6 Deceptive Insects That Aren’t What They Appear

Insects often get branded with terms like “creepy” and “crawly,” prompting negative reputations for many of these creatures. For example, some insects appear to be dangerous – like the horned Hercules beetle that is incredibly strong and loves to battle with its mates – but are quite gentle in the hands of human beings. On the other hand, unique insects that radiate gentleness and beauty – like the praying mantis, glow worm, and caterpillar – are actually deceptive predators in many instances. As for other insects that look like they could barely stand on their two feet – such as the very weird yet clever antlion – they are equally ruthless when needed. And for aggressive insects with perceived blood-thirsty reputations – like the Amazon ant – the reputation is warranted in some situations but not always justified. If there’s a lesson to be learned with the following surprising insects, it’s that you shouldn’t always judge these books by their covers.

Hercules, Hercules: Intimidating Beetle

(Images via: Richard Sprague, Cranky Writer, Rick Lee Photo, McCully Heritage)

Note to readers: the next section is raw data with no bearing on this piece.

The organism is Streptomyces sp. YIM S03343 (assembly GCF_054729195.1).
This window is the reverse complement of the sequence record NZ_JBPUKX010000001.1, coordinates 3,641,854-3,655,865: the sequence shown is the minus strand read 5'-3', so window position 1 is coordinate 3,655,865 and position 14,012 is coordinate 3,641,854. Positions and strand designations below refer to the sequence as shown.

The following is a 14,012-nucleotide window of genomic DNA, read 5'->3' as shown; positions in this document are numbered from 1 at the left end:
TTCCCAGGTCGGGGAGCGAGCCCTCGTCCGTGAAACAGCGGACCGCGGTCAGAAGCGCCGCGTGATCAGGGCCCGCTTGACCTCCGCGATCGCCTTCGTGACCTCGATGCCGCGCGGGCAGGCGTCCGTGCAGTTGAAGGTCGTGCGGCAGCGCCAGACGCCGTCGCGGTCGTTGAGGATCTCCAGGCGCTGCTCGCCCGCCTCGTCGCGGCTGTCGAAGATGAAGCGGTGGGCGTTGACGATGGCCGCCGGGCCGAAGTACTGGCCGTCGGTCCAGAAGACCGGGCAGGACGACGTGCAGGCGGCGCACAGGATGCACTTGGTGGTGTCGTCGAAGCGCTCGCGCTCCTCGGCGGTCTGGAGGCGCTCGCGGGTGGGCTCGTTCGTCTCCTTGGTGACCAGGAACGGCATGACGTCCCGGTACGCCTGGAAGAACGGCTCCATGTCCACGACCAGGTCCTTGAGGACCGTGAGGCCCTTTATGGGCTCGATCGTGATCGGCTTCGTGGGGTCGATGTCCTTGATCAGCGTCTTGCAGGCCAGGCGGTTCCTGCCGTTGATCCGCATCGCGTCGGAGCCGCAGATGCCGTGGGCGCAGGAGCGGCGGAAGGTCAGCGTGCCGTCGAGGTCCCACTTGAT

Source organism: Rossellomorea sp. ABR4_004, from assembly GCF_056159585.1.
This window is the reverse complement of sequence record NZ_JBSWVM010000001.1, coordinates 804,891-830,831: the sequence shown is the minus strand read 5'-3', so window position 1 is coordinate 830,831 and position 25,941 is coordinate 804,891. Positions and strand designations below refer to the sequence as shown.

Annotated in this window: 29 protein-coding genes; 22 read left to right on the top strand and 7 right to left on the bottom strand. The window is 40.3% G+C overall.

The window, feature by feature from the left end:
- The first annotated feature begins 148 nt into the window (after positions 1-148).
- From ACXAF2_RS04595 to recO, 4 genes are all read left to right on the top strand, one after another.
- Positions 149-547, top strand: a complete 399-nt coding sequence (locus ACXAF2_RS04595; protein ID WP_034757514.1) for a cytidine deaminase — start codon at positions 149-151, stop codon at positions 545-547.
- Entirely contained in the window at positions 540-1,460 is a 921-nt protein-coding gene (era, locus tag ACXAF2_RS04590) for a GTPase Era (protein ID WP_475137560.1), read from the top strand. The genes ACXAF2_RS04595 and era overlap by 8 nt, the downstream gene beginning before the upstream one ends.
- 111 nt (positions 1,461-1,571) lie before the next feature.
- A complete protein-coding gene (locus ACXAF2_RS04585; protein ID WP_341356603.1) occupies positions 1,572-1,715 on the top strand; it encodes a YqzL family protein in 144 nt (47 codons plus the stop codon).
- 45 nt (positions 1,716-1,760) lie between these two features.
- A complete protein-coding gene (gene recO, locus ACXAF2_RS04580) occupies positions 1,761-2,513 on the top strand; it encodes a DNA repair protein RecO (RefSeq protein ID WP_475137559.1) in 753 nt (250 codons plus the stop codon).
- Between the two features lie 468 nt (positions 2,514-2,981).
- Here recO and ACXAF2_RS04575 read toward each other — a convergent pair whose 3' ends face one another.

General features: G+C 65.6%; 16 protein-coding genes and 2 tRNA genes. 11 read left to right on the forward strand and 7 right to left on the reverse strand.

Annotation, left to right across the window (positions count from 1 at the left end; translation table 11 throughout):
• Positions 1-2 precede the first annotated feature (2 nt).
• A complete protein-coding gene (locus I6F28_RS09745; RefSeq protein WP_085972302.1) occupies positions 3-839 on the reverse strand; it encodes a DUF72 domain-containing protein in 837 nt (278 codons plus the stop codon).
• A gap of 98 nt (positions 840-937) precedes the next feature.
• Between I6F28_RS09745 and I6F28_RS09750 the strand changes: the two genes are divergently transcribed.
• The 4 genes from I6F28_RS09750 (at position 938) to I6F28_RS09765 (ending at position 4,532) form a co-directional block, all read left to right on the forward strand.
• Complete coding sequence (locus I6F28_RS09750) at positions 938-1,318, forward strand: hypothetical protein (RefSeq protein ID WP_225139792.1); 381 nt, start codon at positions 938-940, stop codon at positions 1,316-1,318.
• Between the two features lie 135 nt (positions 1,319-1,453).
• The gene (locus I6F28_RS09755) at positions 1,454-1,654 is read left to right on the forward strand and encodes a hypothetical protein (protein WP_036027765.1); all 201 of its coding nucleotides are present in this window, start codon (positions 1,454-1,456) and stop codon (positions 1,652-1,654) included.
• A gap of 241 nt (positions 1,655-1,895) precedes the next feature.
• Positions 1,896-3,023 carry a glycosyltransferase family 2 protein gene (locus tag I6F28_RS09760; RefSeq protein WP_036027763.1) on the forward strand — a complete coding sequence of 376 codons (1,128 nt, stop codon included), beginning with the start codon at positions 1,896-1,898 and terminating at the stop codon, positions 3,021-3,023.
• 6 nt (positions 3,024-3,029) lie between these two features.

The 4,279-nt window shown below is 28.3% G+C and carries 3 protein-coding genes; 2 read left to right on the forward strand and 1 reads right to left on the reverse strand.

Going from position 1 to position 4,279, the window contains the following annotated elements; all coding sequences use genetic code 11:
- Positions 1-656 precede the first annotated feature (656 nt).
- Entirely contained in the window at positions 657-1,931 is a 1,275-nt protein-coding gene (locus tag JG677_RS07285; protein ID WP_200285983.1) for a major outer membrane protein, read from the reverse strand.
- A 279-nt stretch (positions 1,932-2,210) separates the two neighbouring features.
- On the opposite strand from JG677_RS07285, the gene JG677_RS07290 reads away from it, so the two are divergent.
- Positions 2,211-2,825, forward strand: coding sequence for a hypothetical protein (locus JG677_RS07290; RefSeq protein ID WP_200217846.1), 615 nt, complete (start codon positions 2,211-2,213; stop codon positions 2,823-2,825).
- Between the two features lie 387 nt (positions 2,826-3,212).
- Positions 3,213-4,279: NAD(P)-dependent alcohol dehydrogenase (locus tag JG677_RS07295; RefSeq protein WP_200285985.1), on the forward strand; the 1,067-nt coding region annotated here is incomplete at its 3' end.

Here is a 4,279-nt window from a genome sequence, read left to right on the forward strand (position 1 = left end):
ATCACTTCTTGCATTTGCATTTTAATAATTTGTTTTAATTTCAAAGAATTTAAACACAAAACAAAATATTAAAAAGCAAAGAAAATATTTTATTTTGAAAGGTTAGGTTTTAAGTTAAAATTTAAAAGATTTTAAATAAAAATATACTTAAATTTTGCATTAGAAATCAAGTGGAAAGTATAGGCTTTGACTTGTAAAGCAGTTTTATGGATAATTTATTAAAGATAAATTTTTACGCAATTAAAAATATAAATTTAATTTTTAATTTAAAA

The Hercules beetle certainly boasts the strength of such a lofty, mythological name. In scientific studies the Hercules beetle has demonstrated the ability to sustain 100 times its own weight and walk with 30 times its own weight, and only require 4 percent more energy consumption for such feats. Compare this to the elephant, which can carry 25 times its own weight. With males reaching 6.75 inches in length, the Hercules beetle is also the largest of the rhinoceros beetles, which feature a horn on their heads. These horns are not used for protection against larger predators but for battling other males when feeding. And when it comes to mating, the rhinoceros beetle loves to mix it up with other males, by engaging in wrestling matches in which the winning male tosses the losers off logs in an all-for-one battle that evokes images of the good old days of the World Wrestling Federation. Talk about testosterone overdrive. With all due respect though, Hercules beetles are quite relaxed in human hands, offering an up-close-and-personal view of an amazing creature.